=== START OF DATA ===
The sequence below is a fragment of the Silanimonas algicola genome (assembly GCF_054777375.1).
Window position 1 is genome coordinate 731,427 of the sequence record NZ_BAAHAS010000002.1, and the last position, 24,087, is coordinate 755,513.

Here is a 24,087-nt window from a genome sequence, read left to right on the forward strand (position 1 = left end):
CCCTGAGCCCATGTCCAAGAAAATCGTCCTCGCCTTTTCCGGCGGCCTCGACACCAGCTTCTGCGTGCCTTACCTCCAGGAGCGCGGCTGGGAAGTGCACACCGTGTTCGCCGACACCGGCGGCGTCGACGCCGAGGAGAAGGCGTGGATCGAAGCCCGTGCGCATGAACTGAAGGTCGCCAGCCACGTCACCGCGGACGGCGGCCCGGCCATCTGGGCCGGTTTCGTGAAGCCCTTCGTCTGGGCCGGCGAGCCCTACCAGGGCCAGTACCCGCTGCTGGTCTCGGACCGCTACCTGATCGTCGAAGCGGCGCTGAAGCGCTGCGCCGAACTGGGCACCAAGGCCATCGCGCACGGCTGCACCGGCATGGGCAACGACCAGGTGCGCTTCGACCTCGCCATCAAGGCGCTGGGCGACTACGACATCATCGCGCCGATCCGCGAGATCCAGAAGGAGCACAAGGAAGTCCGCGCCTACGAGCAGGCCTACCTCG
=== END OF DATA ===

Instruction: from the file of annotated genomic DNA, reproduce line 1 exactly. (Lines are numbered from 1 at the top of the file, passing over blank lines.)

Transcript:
The sequence below is a fragment of the Silanimonas algicola genome (assembly GCF_054777375.1).